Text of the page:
Consider the things that could happen to your business and put a halt to operations. What happens if there’s a fire, a flood, or severe weather, like a tornado? Cyber attacks can also bring down important business networks, and utility outages for internet, electricity or even heat create roadblocks to getting things done. Sometimes, someone else’s disaster will touch your operations. For example, what would you do if there was a major industrial incident in your community, such as the recycling yard fire that occurred in Becker in February? And, finally, pandemics like COVID-19 send businesses into scramble mode across the state.

Thinking about these what-if scenarios ahead of time can be productive because it’s step one in creating a business continuity plan.

First, you identify the problem that interferes with or halts your operations. Of course, there are certain disasters where there’s not much — or anything — you can do to keep operating. But what you want to do is identify the things you can keep doing.

Why a small business needs a business continuity plan

First, going through the process can help you identify preventive measures your business may be lacking. By doing this, you can do a better job of guarding your business against threats. A small drainage upgrade to the exterior of your facility, for example, could mitigate flood damage. Or you might identify network solutions and procedure improvements that safeguard your company information against cyber attack.

Another big reason to build a continuity plan is that an insurance payout isn’t going to cover all your expenses. It may help you rebuild your facility, but you’ll still be at a deficit if your business ceases to operate and your customers flee to the competition. You have a business continuity plan so you can resume operations quickly, and continue serving your customers and clients.

More importantly, the business continuity plan helps you think ahead. You may not identify every scenario, but if you’ve taken the time to think through how a disruption would interrupt your business and what to do to get back up and running, it’s helpful. Instead of being caught unawares and building a plan on the fly, you’ll at least have a checklist and processes you can start doing right away.

Finally, being agile in a crisis is a great way to maintain the confidence of your clients, your investors and the public. When your employees and your customers are on the receiving end of a fair, responsive, well-thought-out plan, it creates the best possible outcome and improves your reputation.

Things you'll need in your business continuity plan

Make it a team wide effort. When you sit down to create your business continuity plan, review input from each unit and department that’s affected. When you talk to people at each level of the organization, they may identify solutions and obstacles you may not have considered, but that are nonetheless critical.

Analyze the effects. If there was a disaster, how would it affect your processes and operations? What could continue and what would cease to function?

  • Name the key areas of your business and the core, critical functions, and identify how the functions are interconnected with one another.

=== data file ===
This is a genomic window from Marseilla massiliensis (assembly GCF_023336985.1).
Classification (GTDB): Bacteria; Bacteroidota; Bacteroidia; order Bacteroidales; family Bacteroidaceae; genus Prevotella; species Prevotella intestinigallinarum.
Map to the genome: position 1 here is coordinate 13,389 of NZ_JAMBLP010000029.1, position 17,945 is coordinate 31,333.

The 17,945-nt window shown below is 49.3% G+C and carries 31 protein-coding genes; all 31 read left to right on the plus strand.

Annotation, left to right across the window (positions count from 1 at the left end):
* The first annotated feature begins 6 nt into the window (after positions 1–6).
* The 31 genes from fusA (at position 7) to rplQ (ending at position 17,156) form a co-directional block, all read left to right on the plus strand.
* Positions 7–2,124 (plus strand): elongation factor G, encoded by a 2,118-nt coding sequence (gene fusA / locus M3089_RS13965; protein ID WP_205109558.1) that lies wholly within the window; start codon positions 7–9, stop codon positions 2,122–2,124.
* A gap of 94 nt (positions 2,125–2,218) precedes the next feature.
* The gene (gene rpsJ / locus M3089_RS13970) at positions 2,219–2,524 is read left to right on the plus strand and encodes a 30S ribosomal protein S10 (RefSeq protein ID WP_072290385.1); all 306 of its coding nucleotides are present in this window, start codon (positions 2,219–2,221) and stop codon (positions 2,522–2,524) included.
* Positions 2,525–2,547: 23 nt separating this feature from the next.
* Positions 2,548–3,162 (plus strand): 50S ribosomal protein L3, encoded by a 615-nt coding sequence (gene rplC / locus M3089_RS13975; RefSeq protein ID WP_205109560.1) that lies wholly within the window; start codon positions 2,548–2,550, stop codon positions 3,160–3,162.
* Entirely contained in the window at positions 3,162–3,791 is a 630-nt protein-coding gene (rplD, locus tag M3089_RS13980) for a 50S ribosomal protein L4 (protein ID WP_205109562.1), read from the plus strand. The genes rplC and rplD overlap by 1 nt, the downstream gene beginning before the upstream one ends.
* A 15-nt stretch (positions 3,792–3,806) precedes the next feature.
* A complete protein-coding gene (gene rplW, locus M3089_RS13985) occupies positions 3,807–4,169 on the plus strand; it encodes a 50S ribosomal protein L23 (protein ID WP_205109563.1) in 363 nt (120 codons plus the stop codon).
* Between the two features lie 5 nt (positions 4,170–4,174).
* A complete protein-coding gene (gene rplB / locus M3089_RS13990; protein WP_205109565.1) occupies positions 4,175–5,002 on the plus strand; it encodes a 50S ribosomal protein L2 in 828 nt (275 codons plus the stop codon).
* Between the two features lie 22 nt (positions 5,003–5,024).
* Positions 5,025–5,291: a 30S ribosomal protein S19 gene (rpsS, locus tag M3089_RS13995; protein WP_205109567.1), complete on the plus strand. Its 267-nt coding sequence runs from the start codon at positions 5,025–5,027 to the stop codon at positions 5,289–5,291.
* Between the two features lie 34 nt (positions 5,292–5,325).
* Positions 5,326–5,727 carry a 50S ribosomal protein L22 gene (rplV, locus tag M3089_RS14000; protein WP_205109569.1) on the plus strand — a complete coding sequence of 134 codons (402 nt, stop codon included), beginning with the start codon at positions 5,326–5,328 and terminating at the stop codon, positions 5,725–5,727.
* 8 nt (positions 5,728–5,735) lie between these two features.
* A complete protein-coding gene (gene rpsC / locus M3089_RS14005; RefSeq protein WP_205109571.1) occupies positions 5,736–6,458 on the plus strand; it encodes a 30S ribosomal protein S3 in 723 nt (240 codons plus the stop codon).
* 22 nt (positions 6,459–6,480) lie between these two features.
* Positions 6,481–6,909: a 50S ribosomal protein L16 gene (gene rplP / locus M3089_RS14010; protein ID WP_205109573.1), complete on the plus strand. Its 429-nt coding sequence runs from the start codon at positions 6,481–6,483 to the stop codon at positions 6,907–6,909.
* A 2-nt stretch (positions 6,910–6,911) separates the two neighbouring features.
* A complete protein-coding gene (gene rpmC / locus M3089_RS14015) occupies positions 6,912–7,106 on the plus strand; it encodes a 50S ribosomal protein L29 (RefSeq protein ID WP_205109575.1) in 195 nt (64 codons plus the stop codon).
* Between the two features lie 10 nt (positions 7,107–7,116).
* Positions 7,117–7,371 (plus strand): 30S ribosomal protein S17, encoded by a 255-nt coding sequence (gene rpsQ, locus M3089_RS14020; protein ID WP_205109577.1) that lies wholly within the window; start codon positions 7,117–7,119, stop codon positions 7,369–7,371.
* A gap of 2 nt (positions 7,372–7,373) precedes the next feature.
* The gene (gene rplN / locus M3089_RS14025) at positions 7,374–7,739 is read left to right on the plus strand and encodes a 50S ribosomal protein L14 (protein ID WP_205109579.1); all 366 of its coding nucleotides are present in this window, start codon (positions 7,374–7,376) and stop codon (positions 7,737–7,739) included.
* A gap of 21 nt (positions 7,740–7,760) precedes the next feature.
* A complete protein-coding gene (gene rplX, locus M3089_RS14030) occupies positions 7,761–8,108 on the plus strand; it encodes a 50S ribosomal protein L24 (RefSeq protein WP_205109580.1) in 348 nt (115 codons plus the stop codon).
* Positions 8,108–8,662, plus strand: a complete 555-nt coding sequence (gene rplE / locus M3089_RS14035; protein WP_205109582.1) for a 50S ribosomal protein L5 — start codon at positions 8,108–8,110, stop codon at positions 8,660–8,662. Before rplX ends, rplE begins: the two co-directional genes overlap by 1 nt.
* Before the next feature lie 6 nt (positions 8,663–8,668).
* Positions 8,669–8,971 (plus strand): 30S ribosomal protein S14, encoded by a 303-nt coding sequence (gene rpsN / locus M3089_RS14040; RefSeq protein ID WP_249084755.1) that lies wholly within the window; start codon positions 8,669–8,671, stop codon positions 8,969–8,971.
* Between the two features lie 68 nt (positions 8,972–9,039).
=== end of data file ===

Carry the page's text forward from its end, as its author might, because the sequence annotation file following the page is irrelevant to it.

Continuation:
• Which areas are most vulnerable in a disaster?
  • How much downtime can you sustain? What happens after one day of downtime? Three? A week or longer?

Completing this exercise will help you identify the safeguards that can add protections for the business operations, assets and the safety of all personnel.

Build your response plan. You’ll be looking at ways to help the organization continue after the disaster. What needs to happen to continue operating and continue earning revenue? Based on that, create instructions, procedures and a checklist. Here are just a few questions your plan needs to answer:

  • Which supplies and equipment would you need, and where will it be kept?
  • Which data backups do you have and where are they located?
  • Which emergency response teams would be involved?
  • Which key personnel will be assigned which task?
  • Do you have a backup site, or would employees need to work from home?
  • How will updates and instructions be communicated to personnel? When would websites and social media channels be updated?

Complete a run-through. This can take the form of a table-top exercise. That’s where key leadership and personnel from different departments sit together and go over the plan. They can identify missing pieces and strengthen the plan. Or this can be conducted through role playing or a simulation, where you define a specific situation and involve your key players. Afterward, evaluate how it went, and update your business continuation plan accordingly.

Don’t overlook the need to review and update. When disaster hits home, it’s easy to find the motivation to create a business continuity plan. However, when the urgent day-to-day arises, these plans can easily be pushed aside and forgotten. Don’t let your business continuity plan collect dust. Because systems change, personnel turns over, and the last thing you want is an obsolete plan. Schedule time for an annual review and update.

Minnwest Bank’s cash management services give you the tools you need to streamline your business, but with the security assets to reduce your risk. Learn more by talking with a commercial banker today.

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